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Federal auto safety regulators looking to cut down on smartphone-related accidents and fatalities are asking device manufacturers like Apple and Samsung to develop and include a so-called "driver mode" in their products, a function-limited operating configuration akin to existing airplane mode settings.
The National Highway Traffic Safety Administration on Wednesday will issue a set of voluntary guidelines that requests smartphone makers implement a driver mode, or otherwise restrict users from accessing certain apps and features while driving, reports The New York Times.
"Your smartphone becomes so many different things that it's not just a communication device," said Secretary of Transportation. "Distraction is still a problem. Too many people are dying and being injured on our roadways."
According to the report, the NHTSA guidelines call on smartphone manufacturers to not only include new user limitations in future operating systems, but also develop technology capable of detecting when a device is being used by a driver while they are driving. While the agency has in the past proposed similar guidelines to in-car infotainment and navigation systems manufacturers, Wednesday's set of recommendations are the first relating to portable devices.
Regulators are looking to stem a rising tide of traffic accidents related to distracted driving, some of which have been blamed on smartphone use. While past measures concentrated on texting and talking, officials believe rules are needed to address new dangers presented by smartphones. Unlike cellphones, smart devices are complex computers capable of preforming a variety of functions through apps, from media playback to games to real-time video chats.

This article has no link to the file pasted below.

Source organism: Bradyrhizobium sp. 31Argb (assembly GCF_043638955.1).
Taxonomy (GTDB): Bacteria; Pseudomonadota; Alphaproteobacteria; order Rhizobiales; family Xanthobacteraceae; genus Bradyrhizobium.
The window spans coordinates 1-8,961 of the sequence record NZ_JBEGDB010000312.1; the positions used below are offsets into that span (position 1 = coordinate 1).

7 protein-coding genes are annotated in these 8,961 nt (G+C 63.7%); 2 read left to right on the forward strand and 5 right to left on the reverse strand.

Whether private companies will heed the NHTSA's proposal is unclear, though many are already working to provide users with safe driving options. Apple, for example, has been developing in-car connectivity features since the early days of iPod.
Apple's most recent effort is CarPlay, a holistic in-car system built on the company's iOS operating system. Introduced in 2014, CarPlay connects with a host iPhone to display apps and services on compatible OEM infotainment touch screens.
Importantly, CarPlay grants user access to iOS features using Siri voice commands instead of looking down at their phone or an in-dash display.
Apple initially announced CarPlay availability from a host of carmakers, though the technology has been slow to rollout. It seems 2017 will be the year most car manufacturers deliver on their promise, however, as the platform is seeing adoption across a wide range of makes and models. Most recently, Jeep this month revealed its 2017 Compass will boast CarPlay compatibility at launch.